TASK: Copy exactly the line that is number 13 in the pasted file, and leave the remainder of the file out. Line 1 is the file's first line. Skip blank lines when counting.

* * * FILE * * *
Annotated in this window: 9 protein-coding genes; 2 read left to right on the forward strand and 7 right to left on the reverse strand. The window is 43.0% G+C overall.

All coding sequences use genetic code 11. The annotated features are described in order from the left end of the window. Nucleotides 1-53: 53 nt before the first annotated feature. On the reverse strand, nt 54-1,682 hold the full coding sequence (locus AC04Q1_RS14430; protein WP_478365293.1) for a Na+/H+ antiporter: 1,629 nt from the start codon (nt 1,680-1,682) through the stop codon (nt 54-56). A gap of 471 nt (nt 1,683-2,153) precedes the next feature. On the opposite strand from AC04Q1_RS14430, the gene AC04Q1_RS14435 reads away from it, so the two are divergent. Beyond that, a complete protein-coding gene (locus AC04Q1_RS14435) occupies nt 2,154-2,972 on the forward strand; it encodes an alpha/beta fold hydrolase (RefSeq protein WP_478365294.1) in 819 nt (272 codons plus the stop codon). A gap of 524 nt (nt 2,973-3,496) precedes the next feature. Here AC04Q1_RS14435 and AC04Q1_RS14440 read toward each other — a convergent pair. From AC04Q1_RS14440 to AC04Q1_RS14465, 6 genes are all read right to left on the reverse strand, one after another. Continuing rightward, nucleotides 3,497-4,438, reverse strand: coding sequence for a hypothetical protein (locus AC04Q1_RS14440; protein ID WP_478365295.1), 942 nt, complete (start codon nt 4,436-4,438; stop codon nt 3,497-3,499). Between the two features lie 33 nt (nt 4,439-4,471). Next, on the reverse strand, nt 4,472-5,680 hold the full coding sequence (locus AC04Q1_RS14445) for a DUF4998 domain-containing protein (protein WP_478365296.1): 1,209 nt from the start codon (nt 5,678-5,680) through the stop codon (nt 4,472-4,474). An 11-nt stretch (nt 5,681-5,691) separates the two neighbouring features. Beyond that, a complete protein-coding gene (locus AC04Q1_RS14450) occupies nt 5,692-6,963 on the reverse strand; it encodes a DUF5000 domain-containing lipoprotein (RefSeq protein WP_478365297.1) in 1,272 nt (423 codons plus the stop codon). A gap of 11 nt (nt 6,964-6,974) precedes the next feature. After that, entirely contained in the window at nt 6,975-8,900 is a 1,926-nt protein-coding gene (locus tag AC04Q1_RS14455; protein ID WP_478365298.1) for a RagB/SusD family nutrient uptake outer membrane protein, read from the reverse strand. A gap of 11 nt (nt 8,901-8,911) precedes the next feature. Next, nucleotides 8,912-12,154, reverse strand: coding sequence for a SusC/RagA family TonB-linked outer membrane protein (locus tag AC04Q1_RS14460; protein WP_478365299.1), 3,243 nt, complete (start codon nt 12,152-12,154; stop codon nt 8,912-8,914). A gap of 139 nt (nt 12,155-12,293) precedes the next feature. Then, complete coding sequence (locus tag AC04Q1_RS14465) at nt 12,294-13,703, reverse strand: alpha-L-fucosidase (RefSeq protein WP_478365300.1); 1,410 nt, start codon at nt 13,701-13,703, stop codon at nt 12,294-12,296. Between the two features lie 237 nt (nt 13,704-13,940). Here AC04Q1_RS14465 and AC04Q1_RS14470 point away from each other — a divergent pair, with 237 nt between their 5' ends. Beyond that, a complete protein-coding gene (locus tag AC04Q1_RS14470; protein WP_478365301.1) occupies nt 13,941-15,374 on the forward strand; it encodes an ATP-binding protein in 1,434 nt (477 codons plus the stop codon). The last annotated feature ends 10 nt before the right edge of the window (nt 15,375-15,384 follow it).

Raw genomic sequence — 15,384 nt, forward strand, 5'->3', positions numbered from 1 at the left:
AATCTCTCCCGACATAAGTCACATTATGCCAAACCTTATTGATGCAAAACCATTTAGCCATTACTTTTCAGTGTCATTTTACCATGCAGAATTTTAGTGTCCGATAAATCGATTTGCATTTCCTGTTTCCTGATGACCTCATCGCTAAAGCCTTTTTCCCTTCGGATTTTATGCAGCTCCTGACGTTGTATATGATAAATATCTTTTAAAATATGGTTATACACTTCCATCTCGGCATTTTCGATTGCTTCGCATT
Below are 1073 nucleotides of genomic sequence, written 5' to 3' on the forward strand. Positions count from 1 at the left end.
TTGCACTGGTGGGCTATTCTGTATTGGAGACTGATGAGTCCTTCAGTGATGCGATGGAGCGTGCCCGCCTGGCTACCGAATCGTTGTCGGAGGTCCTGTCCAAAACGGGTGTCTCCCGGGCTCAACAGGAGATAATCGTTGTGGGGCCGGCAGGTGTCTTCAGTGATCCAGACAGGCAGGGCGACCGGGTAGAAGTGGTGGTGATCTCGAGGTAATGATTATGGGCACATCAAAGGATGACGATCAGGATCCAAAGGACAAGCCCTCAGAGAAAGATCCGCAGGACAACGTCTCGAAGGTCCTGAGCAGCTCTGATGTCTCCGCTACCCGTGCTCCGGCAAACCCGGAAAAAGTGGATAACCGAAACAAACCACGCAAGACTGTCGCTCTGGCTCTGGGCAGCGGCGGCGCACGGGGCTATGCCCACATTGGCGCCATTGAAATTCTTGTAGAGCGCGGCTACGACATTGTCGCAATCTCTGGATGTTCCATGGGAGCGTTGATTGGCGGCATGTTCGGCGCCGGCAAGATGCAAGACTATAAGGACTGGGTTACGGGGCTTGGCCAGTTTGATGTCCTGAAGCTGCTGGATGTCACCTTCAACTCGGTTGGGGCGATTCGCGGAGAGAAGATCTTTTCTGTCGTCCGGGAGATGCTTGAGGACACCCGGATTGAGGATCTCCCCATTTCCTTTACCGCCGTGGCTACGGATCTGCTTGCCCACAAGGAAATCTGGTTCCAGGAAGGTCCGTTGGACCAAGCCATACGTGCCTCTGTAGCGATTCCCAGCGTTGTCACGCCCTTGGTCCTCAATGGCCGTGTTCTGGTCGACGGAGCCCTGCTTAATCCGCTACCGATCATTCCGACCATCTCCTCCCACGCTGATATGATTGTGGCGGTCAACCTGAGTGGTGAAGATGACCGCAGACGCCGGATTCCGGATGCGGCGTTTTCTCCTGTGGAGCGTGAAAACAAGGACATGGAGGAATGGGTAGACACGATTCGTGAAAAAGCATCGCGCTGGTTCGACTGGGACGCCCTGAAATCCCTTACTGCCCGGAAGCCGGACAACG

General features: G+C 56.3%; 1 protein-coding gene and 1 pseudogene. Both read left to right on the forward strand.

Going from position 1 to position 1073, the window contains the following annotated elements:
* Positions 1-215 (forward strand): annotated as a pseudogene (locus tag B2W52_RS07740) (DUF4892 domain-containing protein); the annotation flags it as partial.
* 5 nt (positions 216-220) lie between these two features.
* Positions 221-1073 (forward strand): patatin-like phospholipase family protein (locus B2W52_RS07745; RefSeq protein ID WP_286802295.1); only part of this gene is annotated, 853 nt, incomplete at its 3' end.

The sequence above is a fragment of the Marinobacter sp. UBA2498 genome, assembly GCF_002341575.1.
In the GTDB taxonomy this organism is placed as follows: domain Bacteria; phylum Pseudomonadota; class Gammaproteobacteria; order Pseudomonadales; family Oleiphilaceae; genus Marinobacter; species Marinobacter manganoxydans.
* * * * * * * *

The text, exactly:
In the GTDB taxonomy this organism is placed as follows: domain Bacteria; phylum Pseudomonadota; class Gammaproteobacteria; order Pseudomonadales; family Oleiphilaceae; genus Marinobacter; species Marinobacter manganoxydans.